Introductions were unpromising: we were languishing in the Fourth Division's lower depths. But having been used to the fleshpots of Stamford Bridge, I blithely joined the terrace optimists, who in those days could swap ends at half-time to carry on willing a City goal at close quarters.
Back then, the high spot of 50 League years had been the team of 1955 - the "Happy Wanderers" - who'd captured the headlines by taking Newcastle to a semi-final replay in the Cup.
However, by 1970, things were grim. We'd even missed out on football's only intellectual, when a pre-literary Eamon Dunphy left our midfield for Millwall (of all places).
Expectations had been low, so we were somewhat surprised to find that out of nowhere, we suddenly had a side, complete with a heart-throb striker (Paul Aimson) and an unfeasibly shaped keeper (Graham Crawford), who proceeded to set a League record of 11 consecutive clean sheets.
With twin towers Swallow and Topping up front, we edged forward to promotion. Intoxicatingly, within a season, we found ourselves up again, to the Second Division (the proper one), with the likes of Man Utd, Aston Villa and Forest.
The rollercoaster was off. Over 20 years, we shot up four times and crashed down three. Worst of all, we were forced to seek re-election twice.
Managers came and went. Wilf McGuiness's hair turned white during his stay. Off the field the marketing people went potty. Nice maroon shirts were replaced by white, complete with an enormous red "Y" on the front.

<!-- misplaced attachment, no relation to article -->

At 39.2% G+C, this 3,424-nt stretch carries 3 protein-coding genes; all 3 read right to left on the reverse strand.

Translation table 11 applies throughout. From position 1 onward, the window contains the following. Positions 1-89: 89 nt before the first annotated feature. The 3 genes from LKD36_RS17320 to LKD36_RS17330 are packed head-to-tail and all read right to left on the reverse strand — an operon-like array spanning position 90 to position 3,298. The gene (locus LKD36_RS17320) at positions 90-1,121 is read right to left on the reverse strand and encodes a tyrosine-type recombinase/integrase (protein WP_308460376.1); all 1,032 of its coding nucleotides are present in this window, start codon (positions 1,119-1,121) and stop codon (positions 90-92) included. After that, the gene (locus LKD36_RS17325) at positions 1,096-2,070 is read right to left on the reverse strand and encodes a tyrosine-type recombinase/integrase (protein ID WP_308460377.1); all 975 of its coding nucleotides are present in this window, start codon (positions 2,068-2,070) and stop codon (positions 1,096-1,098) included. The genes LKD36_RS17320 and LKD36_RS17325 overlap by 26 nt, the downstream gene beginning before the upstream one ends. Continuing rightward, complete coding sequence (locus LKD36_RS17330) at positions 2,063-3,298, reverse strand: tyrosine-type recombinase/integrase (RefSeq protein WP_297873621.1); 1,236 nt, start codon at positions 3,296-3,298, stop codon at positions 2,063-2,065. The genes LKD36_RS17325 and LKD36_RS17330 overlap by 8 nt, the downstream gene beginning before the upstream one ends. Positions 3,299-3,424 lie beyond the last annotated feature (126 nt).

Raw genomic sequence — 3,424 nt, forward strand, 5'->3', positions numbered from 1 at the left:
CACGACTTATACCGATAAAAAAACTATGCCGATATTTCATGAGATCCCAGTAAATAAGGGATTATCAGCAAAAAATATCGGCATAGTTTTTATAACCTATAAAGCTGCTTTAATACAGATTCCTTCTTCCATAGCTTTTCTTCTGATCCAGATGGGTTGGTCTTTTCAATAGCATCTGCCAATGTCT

The inevitable jeers followed us around the country. Misguided attempts to popularise a Doddy-like nickname - Minstermen - provided further humiliation. It all took its toll.
By the end of 1980-81, we were 92nd in the League. But from these ashes rose the great City side of '84 - Byrne, Walwyn, McPhail, Jones, runaway Fourth Division champions with 98 goals and 101 points.
This was the real team of the 80s, playing such good football - terrorising Arsenal and frightening Liverpool in the Cup - before the side broke up.
In the 1990s promotion play-offs have given the York switchback even more of a white-knuckle dimension. In May 1993, it bore us to Wembley for a titanic clash with Crewe Alexandra and the fight for a place in the new Second Division.
The sun shone, our lads sported double-breasted suits (Crewe's were shell) and 25,000 turned up to watch. There were last-minute goals, extra time and then, oh God, penalties. City played as well as any side could with the word Portakabin on its chest. And, oh yes, we won.
But the dream didn't stop there on that sunny Wembley afternoon. Next season, 1993-94, was hardly an anticlimax: in the play-offs again but out in the first round. Secretly, I didn't mind too much, not just for cardiac reasons, but two consecutive years at Wembley would have been too sugary.
This season we were always just off the pace for a top-five finish, ending a solid ninth. If Deano (Dean Kiely) stays in goal and Barnsey (Paul Barnes) keeps popping them in at the other end, you could do worse than risk a fiver on City for the First Division. It has to be better odds than the lottery.Reuse content